The first to innovate sleep apnoea procedure, Pang’s Expansion Pharyngoplasty.
Nearly one in three adults suffer from moderate to severe sleep disordered breathing in Singapore. In severe cases of obstructive sleep apnoea (OSA), a person can even stop breathing once every minute. That’s 60 times an hour or 300 times a night.
Dismayed by the 50 percent success rate of removing the uvula (the finger-shaped tissue that hangs down the roof of the mouth) to widen the airway, Dr Kenny Pang turned to medical literature from the 1950s. If surgeons could stitch the palatopharyngeus muscle to close off a baby’s cleft palate, he thought he could open the passageway of the pharyngeal walls by rotating the same muscles upwards and forward.
Pioneered in 2004 and published in an American peer review journal in 2006, the novel procedure, named Pang’s Expansion Pharyngoplasty, was found to have a success rate of over 80 percent.
“The field of sleep medicine is fascinating. There are the insomniacs, the ones who can’t sleep, and then there are those who sleep 10 hours but can’t stay awake because they have sleep apnoea,” says Pang.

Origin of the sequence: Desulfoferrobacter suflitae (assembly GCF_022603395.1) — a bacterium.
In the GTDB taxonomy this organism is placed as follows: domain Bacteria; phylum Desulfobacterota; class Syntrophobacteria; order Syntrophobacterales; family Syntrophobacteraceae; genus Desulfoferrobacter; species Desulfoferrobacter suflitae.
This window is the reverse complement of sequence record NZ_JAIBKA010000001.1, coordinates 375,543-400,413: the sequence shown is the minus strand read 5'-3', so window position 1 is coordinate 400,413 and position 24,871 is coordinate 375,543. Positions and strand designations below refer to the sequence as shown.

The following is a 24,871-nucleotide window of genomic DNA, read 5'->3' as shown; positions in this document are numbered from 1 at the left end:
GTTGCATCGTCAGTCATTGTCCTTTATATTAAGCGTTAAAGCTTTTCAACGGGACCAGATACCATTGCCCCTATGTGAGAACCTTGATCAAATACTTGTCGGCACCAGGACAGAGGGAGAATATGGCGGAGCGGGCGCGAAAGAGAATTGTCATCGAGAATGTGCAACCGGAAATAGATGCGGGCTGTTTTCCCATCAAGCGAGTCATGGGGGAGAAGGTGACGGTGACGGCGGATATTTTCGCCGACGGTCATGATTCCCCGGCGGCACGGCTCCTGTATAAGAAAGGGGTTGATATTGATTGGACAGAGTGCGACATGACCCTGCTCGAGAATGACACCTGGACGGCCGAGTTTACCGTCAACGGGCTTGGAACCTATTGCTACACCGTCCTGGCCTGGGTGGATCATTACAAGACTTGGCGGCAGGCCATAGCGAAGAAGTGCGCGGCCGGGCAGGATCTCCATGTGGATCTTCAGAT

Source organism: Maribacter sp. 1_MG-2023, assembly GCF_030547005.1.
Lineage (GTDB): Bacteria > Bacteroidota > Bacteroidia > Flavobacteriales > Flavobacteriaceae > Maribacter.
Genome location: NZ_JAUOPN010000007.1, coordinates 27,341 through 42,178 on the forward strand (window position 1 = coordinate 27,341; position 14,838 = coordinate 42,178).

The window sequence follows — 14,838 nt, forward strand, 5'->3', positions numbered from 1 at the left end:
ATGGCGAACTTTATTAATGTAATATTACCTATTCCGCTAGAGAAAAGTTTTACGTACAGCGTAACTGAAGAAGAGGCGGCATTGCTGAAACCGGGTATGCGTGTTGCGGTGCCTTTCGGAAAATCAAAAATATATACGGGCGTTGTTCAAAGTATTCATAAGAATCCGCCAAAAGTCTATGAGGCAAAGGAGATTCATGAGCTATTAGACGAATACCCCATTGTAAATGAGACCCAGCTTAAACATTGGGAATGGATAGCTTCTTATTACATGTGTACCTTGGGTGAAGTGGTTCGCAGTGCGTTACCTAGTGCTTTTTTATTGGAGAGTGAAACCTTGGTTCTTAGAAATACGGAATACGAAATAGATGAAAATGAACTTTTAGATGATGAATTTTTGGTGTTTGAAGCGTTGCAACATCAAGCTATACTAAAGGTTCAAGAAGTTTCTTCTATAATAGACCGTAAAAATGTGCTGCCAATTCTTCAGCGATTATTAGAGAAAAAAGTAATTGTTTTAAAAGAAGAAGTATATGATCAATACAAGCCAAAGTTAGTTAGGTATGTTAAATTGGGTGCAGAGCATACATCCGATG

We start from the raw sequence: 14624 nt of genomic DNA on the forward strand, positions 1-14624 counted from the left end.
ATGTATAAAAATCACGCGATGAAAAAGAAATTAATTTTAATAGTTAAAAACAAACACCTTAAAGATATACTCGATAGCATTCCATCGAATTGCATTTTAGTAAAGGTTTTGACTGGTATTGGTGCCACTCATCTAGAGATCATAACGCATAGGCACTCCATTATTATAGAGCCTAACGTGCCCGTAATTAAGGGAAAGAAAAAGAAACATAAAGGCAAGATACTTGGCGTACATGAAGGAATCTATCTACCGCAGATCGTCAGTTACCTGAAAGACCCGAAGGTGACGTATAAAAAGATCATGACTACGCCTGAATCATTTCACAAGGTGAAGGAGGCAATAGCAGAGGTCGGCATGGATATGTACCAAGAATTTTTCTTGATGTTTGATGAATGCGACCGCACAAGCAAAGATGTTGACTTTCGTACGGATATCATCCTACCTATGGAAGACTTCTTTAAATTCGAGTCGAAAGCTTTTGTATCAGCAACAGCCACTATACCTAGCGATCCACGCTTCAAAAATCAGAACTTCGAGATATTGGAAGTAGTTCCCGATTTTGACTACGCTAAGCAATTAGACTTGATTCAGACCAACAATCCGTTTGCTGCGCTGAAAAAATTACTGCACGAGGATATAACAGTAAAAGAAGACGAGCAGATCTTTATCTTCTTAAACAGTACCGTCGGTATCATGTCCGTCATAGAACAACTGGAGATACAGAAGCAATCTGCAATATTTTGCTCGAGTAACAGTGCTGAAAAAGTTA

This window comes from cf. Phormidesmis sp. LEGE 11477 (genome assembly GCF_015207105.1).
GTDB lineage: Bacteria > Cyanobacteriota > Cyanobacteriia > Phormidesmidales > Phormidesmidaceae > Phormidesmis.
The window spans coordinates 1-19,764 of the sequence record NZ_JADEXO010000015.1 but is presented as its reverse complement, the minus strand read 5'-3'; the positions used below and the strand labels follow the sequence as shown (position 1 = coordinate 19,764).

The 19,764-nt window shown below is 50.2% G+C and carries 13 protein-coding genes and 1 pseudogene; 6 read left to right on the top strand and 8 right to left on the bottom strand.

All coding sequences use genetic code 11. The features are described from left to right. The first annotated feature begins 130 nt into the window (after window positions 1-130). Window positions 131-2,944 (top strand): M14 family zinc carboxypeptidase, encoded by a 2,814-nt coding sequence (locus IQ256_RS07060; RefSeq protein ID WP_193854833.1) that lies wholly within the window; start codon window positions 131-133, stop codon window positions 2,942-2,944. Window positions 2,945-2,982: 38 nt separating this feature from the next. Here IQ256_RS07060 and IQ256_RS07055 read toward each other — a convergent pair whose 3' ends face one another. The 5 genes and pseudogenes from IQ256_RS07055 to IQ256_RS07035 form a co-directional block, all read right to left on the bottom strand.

“They are the ones who stop breathing in their sleep. They choke and don’t even realise it. It is their partners who get worried because it looks like they are gasping for air.”
Besides associated health problems such as high blood pressure and heart disease, sleep apnics are more prone to driving and work-related accidents than normal sleepers.
Not only does Pang waive his fee for needy patients in precarious situations, he has never patented any of his surgical procedures. (He is also the inventor of the Anterior Palatoplasty technique, also for the treatment of OSA.) Instead, he has taught and demonstrated his techniques to more than 600 surgeons around the world and authored a medical textbook.
“I thought that even if I had 1,000 patients in a year, more would benefit from these techniques if I taught other surgeons,” explains Pang, 49, who is in private practice and runs the Asia Sleep Centre along Orchard Road.
One-third of his patients are children and the ability to see them flourish post-treatment is what Pang, who originally intended to go into paediatrics, finds most rewarding.
“They sleep peacefully through the night. Their academic performance increases. They put on weight and grow taller. The improvement is like day and night,” he shares.
Half of adults with hypertension no longer needed blood pressure medication post surgery, a multi-centre study also revealed.
“He feels encouraged when he sees patients doing well,” his wife Carol tells us.
“He’s passionate about his work.”
Academic and with an inquisitive mind, Pang’s latest research — in collaboration with dentist Dr David Tay — has found a link between teeth grinding (or bruxism), the collapse of the upper airway and poor quality sleep.
For more on trailblazing leaders, read our series on alphas here.